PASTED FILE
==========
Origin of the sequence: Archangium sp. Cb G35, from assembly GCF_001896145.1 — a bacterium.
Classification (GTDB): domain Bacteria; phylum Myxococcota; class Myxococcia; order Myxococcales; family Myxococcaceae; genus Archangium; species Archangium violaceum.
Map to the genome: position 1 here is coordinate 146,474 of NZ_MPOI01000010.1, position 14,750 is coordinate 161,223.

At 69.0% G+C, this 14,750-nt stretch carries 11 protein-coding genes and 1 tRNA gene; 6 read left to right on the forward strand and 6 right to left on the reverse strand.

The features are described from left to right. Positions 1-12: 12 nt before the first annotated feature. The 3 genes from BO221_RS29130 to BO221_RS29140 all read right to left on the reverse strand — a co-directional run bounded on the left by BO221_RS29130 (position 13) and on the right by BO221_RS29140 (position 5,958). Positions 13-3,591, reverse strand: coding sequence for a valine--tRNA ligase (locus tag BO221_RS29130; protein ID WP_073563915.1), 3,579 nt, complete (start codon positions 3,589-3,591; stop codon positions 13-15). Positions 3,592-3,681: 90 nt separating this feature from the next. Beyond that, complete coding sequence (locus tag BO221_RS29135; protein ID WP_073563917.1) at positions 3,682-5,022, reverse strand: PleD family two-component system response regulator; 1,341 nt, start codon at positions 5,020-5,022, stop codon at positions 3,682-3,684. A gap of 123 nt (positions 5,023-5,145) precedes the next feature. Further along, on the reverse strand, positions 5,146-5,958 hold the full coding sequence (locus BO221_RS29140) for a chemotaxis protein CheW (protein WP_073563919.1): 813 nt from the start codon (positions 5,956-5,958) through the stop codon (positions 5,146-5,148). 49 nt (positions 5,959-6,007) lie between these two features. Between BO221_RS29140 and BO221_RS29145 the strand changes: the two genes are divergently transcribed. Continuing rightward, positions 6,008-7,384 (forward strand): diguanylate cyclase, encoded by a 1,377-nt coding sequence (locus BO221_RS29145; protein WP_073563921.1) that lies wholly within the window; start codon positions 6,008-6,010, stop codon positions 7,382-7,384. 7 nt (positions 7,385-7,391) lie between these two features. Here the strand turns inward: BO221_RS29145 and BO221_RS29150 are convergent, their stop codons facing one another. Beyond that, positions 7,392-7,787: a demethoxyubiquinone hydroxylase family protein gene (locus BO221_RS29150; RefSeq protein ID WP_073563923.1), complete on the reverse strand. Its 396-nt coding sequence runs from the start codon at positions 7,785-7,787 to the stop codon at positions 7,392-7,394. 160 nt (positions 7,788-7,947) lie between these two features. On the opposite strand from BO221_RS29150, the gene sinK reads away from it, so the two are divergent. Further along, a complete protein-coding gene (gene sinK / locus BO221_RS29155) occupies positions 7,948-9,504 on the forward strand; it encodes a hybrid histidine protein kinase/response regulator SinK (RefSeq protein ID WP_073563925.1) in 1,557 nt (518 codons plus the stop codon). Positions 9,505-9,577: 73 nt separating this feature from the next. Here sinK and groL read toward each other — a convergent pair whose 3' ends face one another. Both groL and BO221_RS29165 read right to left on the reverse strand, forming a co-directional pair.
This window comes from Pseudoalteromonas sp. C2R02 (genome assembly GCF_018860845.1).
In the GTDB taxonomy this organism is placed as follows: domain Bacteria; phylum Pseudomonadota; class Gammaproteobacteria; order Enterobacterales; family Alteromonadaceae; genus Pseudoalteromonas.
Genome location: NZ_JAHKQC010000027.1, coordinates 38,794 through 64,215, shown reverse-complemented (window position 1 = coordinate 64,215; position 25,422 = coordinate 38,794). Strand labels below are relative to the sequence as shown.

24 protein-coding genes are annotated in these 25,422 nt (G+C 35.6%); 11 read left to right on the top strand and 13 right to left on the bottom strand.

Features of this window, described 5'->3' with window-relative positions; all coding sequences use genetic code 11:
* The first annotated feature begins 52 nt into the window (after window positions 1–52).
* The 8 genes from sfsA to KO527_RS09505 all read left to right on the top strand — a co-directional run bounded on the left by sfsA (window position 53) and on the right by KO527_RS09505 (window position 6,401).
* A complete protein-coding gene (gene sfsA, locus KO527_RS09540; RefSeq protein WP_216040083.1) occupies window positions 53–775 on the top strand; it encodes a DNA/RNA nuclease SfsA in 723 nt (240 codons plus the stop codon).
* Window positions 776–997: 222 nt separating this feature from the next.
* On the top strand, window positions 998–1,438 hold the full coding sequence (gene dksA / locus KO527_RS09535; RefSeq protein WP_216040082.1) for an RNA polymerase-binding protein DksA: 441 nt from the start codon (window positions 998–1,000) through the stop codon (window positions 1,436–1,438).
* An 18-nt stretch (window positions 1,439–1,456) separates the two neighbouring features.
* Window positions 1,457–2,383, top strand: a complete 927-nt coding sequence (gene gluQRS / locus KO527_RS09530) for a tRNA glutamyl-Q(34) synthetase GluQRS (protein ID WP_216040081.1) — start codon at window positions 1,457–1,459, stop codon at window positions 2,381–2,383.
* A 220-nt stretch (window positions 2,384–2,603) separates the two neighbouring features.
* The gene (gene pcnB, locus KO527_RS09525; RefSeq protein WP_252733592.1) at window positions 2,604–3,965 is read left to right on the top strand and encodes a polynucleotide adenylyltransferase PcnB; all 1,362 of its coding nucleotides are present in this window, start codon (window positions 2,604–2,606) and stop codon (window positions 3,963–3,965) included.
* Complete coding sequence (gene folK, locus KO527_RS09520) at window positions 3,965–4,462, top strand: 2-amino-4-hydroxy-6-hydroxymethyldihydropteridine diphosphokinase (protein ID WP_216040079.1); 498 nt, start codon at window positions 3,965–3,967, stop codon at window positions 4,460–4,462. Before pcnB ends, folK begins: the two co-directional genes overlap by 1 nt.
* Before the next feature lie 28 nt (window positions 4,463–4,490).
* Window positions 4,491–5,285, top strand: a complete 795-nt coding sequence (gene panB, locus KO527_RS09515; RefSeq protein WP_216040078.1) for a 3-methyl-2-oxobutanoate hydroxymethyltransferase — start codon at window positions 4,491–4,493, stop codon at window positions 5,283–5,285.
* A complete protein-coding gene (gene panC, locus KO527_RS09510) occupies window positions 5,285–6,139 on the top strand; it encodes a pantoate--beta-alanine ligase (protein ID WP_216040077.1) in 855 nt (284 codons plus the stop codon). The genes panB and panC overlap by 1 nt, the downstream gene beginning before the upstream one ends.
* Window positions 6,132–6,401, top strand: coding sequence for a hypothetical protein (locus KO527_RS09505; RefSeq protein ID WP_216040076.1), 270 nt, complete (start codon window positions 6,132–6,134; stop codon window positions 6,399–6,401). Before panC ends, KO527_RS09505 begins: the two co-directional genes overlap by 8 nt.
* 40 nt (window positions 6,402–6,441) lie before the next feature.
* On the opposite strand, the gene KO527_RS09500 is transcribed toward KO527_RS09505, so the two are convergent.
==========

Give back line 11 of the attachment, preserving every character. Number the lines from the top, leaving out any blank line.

* The first annotated feature begins 52 nt into the window (after window positions 1–52).